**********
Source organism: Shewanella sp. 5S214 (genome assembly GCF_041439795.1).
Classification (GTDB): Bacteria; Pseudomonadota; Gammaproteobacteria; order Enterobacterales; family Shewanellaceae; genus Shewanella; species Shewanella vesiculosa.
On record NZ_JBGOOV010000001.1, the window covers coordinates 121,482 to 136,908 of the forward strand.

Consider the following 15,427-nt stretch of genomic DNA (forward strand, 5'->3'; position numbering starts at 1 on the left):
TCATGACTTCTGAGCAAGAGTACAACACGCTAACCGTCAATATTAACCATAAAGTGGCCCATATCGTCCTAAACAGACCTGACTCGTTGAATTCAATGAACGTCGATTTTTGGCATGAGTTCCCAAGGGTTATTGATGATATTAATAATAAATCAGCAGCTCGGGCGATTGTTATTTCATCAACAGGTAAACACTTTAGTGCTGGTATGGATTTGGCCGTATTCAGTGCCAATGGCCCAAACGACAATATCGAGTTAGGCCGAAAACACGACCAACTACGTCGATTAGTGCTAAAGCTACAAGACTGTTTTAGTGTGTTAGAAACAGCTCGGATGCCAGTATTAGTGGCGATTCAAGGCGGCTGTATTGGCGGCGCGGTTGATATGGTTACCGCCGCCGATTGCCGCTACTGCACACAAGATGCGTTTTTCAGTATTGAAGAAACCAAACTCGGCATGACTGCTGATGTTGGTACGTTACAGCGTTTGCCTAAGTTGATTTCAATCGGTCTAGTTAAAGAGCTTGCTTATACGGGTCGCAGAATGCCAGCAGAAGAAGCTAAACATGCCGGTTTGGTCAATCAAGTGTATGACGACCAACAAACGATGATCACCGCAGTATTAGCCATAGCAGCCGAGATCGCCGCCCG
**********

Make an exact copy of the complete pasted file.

Source organism: Shewanella sp. 5S214 (genome assembly GCF_041439795.1).
Classification (GTDB): Bacteria; Pseudomonadota; Gammaproteobacteria; order Enterobacterales; family Shewanellaceae; genus Shewanella; species Shewanella vesiculosa.
On record NZ_JBGOOV010000001.1, the window covers coordinates 121,482 to 136,908 of the forward strand.

Consider the following 15,427-nt stretch of genomic DNA (forward strand, 5'->3'; position numbering starts at 1 on the left):
TCATGACTTCTGAGCAAGAGTACAACACGCTAACCGTCAATATTAACCATAAAGTGGCCCATATCGTCCTAAACAGACCTGACTCGTTGAATTCAATGAACGTCGATTTTTGGCATGAGTTCCCAAGGGTTATTGATGATATTAATAATAAATCAGCAGCTCGGGCGATTGTTATTTCATCAACAGGTAAACACTTTAGTGCTGGTATGGATTTGGCCGTATTCAGTGCCAATGGCCCAAACGACAATATCGAGTTAGGCCGAAAACACGACCAACTACGTCGATTAGTGCTAAAGCTACAAGACTGTTTTAGTGTGTTAGAAACAGCTCGGATGCCAGTATTAGTGGCGATTCAAGGCGGCTGTATTGGCGGCGCGGTTGATATGGTTACCGCCGCCGATTGCCGCTACTGCACACAAGATGCGTTTTTCAGTATTGAAGAAACCAAACTCGGCATGACTGCTGATGTTGGTACGTTACAGCGTTTGCCTAAGTTGATTTCAATCGGTCTAGTTAAAGAGCTTGCTTATACGGGTCGCAGAATGCCAGCAGAAGAAGCTAAACATGCCGGTTTGGTCAATCAAGTGTATGACGACCAACAAACGATGATCACCGCAGTATTAGCCATAGCAGCCGAGATCGCCGCCCG